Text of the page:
Blue & Gold Fund


In this issue...

FEATURE STORIES
And today's Final JEOPARDY! answer is:
Head count and equivalency at MU and the NCAA


OTHER NEWS
Seeing The Difference in others
Women's Tennis All-Time Team Announced
Larry Williams named new Athletics Director

300 Attend Mid-Season Blue & Gold Fund Luncheon
Buzz Williams earns 100th career victory
Volleyball Holds Banquet to Commemorate 2011 Campaign

COMPLIANCE CORNER
Who is a Representative of Athletics Interests?

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And today's Final JEOPARDY! answer is:

And today's Final JEOPARDY! answer is:

These two Marquette coaches combined have:

  • Led their teams to more than 640 victories and 5 conference championships
  • Made 12 NCAA championship appearances
  • Coached more than 300 student-athletes over 43 years, including 46 All-Conference selections and 131 All-Academic selections

The question:

Who are MU's winningest coaches, Terri Mitchell and Jody Bronson?

CORRECT!

Now consider the individual stats:

In her 16th season leading Marquette Women's Basketball, Coach Mitchell and the Golden Eagles have:

  • Earned 13 trips to the post-season;
  • Tallied nine, 20-win seasons resulting in nine consecutive, post-season berths;
  • Made three trips to the NCAA Tournament Second Round; and
  • Won the Women's National Invitation Tournament crown in 2008.

In her 27th season leading Marquette Women's Tennis, Coach Bronson--the longest tenured coach to date among MU's 14 intercollegiate sports--points with pride to her teams' many successes:

  • Three conference championships;
  • Three trips to the NCAA Tournament; and
  • Winning campaigns in 15 of 26 seasons, including the program's best winning percentage of 90.5 in 1988-89 and highest ranking to date--24th in the nation in 1997-98.

Numbers are impressive but don't have to be high to be notable. Consider one stat that Coaches Mitchell and Bronson have in common:

  • Each has an endowed scholarship established in her name to benefit student-athletes on her team.

It's a stat reflecting their shared love for Marquette and personal commitment to make a positive difference in the lives of young women.

"When I began coaching MU Tennis in 1985, there was no budget for team travel or scholarship. I had the opportunity to build a program--a competitive one that pitted our women in non-conference matches with some of the best ranked teams in the nation. I wanted to see how they'd respond--they didn't disappoint. Just as important, I have had the opportunity to impact young women, not simply as athletes or students, but as individuals developing to their full potential through the Marquette experience. I have as much pride in being able to do that as I take in building a successful tennis program."

That pride flows through Coach Bronson's ability to make the Marquette experience possible through the Jody J. Bronson Endowed Tennis Scholarship, established by an anonymous benefactor after Coach chalked up team win #300 in 2010. This year marks the first for awarding the scholarship, which is making a difference for freshman Rocio Diaz. Coach Bronson, who has a voice in selecting the scholarship recipient, is thrilled to help Rocio. Coach describes the native Argentinian as an unselfish, hard-working, competitive athlete and great student who is a total team player and ideal role model.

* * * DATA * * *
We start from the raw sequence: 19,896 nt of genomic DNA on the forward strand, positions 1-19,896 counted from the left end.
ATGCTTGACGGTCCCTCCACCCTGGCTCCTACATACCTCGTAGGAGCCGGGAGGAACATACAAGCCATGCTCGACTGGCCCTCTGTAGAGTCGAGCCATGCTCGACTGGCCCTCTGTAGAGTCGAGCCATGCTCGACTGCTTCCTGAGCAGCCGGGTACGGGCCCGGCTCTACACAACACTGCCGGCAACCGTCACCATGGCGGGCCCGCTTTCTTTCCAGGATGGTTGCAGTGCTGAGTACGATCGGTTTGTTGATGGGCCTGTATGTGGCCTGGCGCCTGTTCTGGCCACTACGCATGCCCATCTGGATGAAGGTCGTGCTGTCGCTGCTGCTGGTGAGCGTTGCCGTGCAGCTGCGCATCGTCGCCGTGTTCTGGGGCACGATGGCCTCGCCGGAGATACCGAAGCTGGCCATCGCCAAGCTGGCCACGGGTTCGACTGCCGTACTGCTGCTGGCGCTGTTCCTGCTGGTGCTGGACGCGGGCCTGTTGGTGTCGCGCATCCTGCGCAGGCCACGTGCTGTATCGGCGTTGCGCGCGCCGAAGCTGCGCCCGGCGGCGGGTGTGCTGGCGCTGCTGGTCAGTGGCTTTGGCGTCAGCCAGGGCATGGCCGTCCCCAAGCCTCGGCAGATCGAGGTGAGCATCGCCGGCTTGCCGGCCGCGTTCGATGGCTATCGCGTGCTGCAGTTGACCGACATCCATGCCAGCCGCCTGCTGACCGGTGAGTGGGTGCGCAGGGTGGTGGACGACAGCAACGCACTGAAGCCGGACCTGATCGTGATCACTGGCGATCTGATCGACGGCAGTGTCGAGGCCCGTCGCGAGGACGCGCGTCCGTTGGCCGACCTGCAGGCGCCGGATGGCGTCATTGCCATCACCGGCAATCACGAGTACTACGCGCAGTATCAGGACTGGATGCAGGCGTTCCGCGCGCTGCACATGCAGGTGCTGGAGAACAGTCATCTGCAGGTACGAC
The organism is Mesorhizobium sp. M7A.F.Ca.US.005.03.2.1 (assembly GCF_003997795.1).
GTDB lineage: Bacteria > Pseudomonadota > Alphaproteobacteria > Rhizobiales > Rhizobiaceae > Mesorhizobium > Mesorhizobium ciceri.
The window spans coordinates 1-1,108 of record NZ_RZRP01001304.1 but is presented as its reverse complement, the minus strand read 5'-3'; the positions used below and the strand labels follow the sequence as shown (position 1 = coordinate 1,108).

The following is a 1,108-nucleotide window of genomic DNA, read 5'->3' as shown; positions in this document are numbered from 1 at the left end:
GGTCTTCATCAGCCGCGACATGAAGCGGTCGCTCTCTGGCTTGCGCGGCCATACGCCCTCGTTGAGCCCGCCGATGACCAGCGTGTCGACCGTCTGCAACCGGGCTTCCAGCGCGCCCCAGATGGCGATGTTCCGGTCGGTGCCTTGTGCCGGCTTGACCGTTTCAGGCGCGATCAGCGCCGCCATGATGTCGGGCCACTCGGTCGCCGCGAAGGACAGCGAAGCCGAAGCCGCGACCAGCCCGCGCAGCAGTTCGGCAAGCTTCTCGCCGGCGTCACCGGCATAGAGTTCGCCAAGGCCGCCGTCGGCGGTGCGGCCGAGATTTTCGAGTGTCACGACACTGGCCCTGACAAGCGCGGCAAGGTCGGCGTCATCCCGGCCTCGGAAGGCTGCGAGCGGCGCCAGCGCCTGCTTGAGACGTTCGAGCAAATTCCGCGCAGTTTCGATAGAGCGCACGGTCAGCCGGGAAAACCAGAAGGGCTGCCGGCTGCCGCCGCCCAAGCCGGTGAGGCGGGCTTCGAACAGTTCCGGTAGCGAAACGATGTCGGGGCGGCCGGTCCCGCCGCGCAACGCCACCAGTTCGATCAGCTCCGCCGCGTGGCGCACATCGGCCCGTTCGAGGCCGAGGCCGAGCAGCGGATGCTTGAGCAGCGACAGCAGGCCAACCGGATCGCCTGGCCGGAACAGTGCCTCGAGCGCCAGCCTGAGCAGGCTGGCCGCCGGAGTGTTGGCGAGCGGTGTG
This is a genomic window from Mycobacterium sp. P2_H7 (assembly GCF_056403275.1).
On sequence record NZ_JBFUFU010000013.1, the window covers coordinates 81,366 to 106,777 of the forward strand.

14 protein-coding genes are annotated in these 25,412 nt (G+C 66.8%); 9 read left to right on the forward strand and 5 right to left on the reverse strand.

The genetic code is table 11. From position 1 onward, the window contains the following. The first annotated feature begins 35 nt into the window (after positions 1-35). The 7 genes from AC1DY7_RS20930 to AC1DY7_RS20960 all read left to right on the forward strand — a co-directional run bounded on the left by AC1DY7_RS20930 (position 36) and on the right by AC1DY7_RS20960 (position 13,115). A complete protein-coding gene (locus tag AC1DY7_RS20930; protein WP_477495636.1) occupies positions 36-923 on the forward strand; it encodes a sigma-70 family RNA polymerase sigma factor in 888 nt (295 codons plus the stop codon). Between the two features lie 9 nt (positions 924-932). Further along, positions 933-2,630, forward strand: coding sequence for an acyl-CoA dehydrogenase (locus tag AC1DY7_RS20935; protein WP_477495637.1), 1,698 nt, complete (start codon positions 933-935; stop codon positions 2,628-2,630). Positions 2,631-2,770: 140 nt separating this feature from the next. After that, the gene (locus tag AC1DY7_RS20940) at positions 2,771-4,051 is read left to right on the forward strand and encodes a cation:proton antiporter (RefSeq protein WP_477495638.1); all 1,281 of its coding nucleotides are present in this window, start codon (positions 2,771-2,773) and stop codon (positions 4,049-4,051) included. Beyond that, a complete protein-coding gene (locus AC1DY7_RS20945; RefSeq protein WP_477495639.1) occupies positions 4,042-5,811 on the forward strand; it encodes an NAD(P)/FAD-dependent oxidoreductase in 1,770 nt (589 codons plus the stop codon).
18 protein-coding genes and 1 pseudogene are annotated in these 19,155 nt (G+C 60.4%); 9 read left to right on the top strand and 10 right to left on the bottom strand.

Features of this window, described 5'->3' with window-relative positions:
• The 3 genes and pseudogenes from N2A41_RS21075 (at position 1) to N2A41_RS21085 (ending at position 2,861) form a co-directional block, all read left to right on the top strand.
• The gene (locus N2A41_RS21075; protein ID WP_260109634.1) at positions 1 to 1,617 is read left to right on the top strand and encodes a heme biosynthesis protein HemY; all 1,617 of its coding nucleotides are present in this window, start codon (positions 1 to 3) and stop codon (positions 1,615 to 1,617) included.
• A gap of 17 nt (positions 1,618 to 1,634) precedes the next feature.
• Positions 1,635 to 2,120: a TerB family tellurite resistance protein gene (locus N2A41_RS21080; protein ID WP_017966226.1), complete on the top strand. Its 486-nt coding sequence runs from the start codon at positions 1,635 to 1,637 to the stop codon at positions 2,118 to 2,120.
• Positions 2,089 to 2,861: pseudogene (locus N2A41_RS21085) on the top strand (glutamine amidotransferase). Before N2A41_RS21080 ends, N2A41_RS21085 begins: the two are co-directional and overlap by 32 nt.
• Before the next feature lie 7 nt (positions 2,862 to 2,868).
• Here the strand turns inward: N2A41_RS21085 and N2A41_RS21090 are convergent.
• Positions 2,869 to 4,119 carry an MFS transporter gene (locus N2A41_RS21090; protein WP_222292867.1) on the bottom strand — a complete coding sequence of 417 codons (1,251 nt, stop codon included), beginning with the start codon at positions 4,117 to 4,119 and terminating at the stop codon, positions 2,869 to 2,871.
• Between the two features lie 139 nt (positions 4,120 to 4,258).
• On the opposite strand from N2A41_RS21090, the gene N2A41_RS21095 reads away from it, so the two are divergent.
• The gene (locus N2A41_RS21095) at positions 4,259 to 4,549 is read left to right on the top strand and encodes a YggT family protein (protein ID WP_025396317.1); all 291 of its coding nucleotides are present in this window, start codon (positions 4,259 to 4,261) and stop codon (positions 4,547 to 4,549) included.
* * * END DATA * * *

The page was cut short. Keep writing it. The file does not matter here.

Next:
Speaking of ideal role model, Coach Mitchell chooses to lead by example on the court as well as through the Terri L. Mitchell Scholarship. She established the fund in 2010 through a pledge, inspiring two benefactors to establish their own endowed scholarships while motivating others to make gifts to build the Mitchell fund. The scholarship will be awarded once fully funded at $50,000. Coach Mitchell simply but genuinely explains why she wanted to create an enduring award to help her players as well as generations of players to come:

"I love Marquette because it offers an education beyond the classroom, shaping the whole person. Our students grow as persons in every respect at Marquette; I feel privileged to be part of that growth, witnessing and being involved in the lives of my players--who come in as girls and graduate as women. Marquette is a special place--one I believe in because of who we are and what we do here. The scholarship demonstrates how I feel about the university and the students. There's no greater way to show others the importance of scholarship giving than to step up myself and lead."

*************************************************************************
And tomorrow's Final JEOPARDY! answer is:

  • $4.43 million,
  • $5.87 million,
  • $1.44 million, and
  • 414.288.3988

The question:

What is:

  • The amount of athletic scholarship dollars MU has distributed to student-athletes this year;
  • The total amount MU could award under NCAA guidelines;
  • The gap in available scholarship resources that funds like the ones named after Coaches Bronson and Mitchell help fill, making them winners beyond the court; and
  • The number to call to learn how to join MU's winning team of scholarship benefactors

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NEWS:

Head count and equivalency at MU and the NCAA

The vast majority of Marquette student-athletes pay some tuition, which is true at all Division 1 universities. That statement surprises a lot of people; many falsely believe all student-athletes receive "full rides."

The NCAA has two kinds of scholarships - head count and equivalency. A "head count" team means that players get a full ride - tuition, room & board, books - or are walk-ons; nothing in-between. Marquette has four head count sports - men's basketball, women's basketball, women's volleyball and women's tennis. "Head count" teams are determined by the NCAA.

The other 12 sports at Marquette - by NCAA dictate - are equivalency sports, which means those teams get a set number of scholarships to be divided up among its student-athletes. How the scholarships are divided is up to each coach - some reward starters, others juniors and seniors, a few give a set amount that is promised for four years. The number of scholarships for each sport is set by the NCAA and applies to every Division 1 university.

Here is a listing of MU equivalency sports, the number of scholarships and average number of student-athletes on each team.